Test your Knowledge in Preventing Worksite Freefall

By Jennifer Richards, Safety Matters

Sadly, falling from heights is one of the leading causes of serious injuries and deaths in the construction industry. 

However, with proper training, personal protective equipment and being always aware of their surroundings, workers can prevent falling from heights and avoid injuries.  Occasionally, while conducting inspections, we notice some workers wear a full body harness and the most common connection to the harness is a rope grab attached to a vertical lifeline, which is attached to an anchor point.  The challenge workers face is keeping the slack out of the lifeline.  Too much slack in the lifeline allows the worker freedom of movement but it also causes a potential serious safety hazard which can result in serious injury.  Labor & Industries allows a maximum of 6 feet “freefall” …

“Freefall distance” means the vertical displacement of the fall arrest attachment point on the employee’s body harness between onset of the fall and just before the system begins to apply force to arrest the fall. 

“Deceleration distance” means the additional vertical distance a falling employee travels, excluding lifeline elongation and free fall distance, before stopping, from the point at which the deceleration device begins to operate.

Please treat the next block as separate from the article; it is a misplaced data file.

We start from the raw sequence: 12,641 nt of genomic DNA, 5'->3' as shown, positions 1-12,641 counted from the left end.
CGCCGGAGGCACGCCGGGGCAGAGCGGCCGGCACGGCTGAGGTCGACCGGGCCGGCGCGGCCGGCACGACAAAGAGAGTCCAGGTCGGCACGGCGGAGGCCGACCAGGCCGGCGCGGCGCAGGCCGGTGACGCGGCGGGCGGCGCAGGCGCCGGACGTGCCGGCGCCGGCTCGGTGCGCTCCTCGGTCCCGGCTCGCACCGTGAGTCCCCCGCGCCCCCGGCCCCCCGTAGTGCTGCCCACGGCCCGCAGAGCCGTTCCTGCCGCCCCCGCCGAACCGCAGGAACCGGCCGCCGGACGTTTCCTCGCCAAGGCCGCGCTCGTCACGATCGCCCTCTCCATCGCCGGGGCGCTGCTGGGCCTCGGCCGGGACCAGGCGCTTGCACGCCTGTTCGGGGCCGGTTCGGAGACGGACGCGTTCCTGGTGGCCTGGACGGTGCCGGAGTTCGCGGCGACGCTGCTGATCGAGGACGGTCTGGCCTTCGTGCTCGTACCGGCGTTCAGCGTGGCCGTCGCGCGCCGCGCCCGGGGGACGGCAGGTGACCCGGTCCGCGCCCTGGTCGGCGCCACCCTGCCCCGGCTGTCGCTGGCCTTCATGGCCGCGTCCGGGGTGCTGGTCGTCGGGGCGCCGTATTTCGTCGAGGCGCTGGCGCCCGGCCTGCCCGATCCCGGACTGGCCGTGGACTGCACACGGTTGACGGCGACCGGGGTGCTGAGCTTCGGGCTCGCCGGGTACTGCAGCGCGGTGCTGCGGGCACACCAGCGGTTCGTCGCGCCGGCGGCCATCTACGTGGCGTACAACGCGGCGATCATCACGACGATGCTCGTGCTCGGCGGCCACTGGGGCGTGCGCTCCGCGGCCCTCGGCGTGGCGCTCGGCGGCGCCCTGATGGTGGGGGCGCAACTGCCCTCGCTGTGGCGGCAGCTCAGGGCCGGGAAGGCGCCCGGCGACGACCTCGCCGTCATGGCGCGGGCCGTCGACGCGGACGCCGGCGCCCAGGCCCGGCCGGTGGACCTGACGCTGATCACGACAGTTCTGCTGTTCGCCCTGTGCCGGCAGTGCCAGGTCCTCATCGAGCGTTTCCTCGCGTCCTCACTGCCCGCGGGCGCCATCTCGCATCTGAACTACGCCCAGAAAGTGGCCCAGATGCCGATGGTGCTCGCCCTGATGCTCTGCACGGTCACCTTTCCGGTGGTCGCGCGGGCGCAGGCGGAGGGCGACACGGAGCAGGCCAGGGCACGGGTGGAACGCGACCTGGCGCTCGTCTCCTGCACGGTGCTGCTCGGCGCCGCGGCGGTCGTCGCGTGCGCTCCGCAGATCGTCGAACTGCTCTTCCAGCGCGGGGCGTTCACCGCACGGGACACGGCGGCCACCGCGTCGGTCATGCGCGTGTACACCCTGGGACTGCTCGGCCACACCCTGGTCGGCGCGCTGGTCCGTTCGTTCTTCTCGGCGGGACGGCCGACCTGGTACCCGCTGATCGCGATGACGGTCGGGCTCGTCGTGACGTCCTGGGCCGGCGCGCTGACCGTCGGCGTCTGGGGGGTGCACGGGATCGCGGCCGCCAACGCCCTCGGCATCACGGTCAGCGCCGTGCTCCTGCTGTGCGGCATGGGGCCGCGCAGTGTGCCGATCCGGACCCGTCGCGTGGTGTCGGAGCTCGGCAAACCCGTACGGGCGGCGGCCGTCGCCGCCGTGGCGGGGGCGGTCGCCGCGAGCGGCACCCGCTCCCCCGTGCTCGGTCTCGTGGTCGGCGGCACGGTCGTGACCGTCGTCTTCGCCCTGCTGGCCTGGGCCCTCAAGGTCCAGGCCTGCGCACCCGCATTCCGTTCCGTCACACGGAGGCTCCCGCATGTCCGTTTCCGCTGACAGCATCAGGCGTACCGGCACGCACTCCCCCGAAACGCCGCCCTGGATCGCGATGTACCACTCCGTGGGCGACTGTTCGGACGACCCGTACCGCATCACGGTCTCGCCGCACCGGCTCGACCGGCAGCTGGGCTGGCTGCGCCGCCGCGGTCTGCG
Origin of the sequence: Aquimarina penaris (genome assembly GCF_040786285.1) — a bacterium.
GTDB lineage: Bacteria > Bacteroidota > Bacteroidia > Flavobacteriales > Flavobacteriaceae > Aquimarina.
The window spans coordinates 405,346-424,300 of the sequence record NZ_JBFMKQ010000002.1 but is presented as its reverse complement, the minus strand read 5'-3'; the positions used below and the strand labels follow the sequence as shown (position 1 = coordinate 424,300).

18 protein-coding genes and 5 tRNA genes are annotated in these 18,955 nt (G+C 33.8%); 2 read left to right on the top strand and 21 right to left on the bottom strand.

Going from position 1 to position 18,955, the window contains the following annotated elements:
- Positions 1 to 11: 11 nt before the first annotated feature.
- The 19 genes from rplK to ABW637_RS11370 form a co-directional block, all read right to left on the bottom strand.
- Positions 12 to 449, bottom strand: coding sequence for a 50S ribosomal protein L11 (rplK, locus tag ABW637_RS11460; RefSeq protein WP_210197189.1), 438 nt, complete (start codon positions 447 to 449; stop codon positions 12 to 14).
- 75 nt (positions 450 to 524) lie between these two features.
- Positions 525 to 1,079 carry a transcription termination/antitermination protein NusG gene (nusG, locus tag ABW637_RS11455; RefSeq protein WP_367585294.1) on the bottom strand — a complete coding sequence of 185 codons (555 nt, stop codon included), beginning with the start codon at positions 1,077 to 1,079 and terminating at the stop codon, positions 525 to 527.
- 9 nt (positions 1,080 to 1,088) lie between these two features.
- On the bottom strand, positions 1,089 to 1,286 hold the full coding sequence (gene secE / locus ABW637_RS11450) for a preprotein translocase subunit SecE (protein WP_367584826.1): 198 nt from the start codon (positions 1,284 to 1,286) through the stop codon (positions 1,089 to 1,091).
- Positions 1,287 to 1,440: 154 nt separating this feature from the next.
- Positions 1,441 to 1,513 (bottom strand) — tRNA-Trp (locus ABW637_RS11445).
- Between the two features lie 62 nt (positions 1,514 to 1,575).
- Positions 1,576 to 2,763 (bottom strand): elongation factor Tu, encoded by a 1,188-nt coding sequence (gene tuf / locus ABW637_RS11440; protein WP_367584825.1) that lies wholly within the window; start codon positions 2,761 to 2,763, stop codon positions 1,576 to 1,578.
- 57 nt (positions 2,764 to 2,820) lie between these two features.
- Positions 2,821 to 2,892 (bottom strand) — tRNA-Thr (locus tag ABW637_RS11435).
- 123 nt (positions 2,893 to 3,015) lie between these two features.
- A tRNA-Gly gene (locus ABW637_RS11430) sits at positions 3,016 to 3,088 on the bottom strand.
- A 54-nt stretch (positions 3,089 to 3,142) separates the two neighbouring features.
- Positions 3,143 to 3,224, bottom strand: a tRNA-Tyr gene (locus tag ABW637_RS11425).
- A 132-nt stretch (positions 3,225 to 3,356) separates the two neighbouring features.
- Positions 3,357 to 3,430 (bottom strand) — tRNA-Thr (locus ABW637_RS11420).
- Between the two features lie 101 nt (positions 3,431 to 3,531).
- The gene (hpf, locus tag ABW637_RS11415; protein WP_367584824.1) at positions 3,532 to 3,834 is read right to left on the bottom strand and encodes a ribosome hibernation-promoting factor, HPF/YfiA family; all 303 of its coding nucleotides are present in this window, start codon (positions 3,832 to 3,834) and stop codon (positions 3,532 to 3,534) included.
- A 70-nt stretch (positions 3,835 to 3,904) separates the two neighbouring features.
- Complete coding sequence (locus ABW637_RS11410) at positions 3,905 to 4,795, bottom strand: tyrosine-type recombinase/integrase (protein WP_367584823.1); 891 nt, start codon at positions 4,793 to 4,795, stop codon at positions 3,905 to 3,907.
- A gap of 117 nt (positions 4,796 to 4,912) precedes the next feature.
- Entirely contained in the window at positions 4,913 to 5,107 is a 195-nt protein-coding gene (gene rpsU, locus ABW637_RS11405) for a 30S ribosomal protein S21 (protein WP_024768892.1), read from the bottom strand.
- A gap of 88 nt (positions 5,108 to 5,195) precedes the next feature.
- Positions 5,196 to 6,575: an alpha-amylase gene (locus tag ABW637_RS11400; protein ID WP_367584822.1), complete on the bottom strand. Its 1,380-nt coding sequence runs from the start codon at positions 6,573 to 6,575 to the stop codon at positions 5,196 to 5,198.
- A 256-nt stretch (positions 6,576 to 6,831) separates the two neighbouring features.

• Freefall = 6 feet maximum
  • Deceleration Distance = 3.5 feet maximum
  • Lifeline elongation = 2 feet maximum
  • Total fall before stopping = 11.5 feet
  • Portion of body landing below attachment point approximately 5 feet.
  • Total clearance below required to avoid contacting lower level may be as great as 16.5 feet or more!

Employers are required to evaluate the fall hazards and based on their evaluations, provide the proper PFAS (Personal Fall Arrest System) to keep workers safe.  However, it is the workers responsibility to use the PFAS properly, pay attention to the slack in their lifelines and minimize the risk of falling and if they do, unfortunately fall, ensure their freefall does not exceed 6 feet.  Proper training is great but applying the principles learned is key to worker safety and requires personal accountability.  At the end of the day, going home to our loved ones is what matters.

Safety Matters…because YOU MATTER!


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